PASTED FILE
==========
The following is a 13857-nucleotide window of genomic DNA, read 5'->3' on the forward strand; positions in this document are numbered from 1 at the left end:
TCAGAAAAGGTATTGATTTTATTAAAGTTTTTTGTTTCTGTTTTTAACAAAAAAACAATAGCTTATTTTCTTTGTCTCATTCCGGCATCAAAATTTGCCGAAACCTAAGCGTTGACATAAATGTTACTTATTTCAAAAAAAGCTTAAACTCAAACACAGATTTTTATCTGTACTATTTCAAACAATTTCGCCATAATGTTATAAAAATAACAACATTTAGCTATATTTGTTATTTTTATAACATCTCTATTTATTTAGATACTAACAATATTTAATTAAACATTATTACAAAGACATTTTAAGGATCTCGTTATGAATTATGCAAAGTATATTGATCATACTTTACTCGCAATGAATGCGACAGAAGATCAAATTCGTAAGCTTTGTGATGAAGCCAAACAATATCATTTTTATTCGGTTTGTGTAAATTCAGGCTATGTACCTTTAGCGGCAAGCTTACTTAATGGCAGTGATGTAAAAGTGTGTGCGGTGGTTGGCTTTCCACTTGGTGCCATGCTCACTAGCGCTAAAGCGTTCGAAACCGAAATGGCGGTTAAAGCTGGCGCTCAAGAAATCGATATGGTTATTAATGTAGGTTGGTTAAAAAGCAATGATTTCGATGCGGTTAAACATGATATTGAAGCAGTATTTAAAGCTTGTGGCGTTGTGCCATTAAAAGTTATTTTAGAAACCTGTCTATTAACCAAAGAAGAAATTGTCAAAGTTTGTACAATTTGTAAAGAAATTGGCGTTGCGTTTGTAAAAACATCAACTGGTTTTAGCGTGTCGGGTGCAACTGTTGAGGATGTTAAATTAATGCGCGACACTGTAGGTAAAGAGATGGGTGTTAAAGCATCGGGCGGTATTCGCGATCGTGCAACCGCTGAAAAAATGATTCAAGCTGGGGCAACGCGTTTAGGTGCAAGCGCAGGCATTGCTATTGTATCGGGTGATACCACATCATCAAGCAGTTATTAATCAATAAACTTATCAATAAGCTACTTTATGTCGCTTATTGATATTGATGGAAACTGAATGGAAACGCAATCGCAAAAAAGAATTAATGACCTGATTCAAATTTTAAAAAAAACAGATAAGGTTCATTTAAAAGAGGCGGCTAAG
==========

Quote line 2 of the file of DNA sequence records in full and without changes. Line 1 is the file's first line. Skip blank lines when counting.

TCAGAAAAGGTATTGATTTTATTAAAGTTTTTTGTTTCTGTTTTTAACAAAAAAACAATAGCTTATTTTCTTTGTCTCATTCCGGCATCAAAATTTGCCGAAACCTAAGCGTTGACATAAATGTTACTTATTTCAAAAAAAGCTTAAACTCAAACACAGATTTTTATCTGTACTATTTCAAACAATTTCGCCATAATGTTATAAAAATAACAACATTTAGCTATATTTGTTATTTTTATAACATCTCTATTTATTTAGATACTAACAATATTTAATTAAACATTATTACAAAGACATTTTAAGGATCTCGTTATGAATTATGCAAAGTATATTGATCATACTTTACTCGCAATGAATGCGACAGAAGATCAAATTCGTAAGCTTTGTGATGAAGCCAAACAATATCATTTTTATTCGGTTTGTGTAAATTCAGGCTATGTACCTTTAGCGGCAAGCTTACTTAATGGCAGTGATGTAAAAGTGTGTGCGGTGGTTGGCTTTCCACTTGGTGCCATGCTCACTAGCGCTAAAGCGTTCGAAACCGAAATGGCGGTTAAAGCTGGCGCTCAAGAAATCGATATGGTTATTAATGTAGGTTGGTTAAAAAGCAATGATTTCGATGCGGTTAAACATGATATTGAAGCAGTATTTAAAGCTTGTGGCGTTGTGCCATTAAAAGTTATTTTAGAAACCTGTCTATTAACCAAAGAAGAAATTGTCAAAGTTTGTACAATTTGTAAAGAAATTGGCGTTGCGTTTGTAAAAACATCAACTGGTTTTAGCGTGTCGGGTGCAACTGTTGAGGATGTTAAATTAATGCGCGACACTGTAGGTAAAGAGATGGGTGTTAAAGCATCGGGCGGTATTCGCGATCGTGCAACCGCTGAAAAAATGATTCAAGCTGGGGCAACGCGTTTAGGTGCAAGCGCAGGCATTGCTATTGTATCGGGTGATACCACATCATCAAGCAGTTATTAATCAATAAACTTATCAATAAGCTACTTTATGTCGCTTATTGATATTGATGGAAACTGAATGGAAACGCAATCGCAAAAAAGAATTAATGACCTGATTCAAATTTTAAAAAAAACAGATAAGGTTCATTTAAAAGAGGCGGCTAAG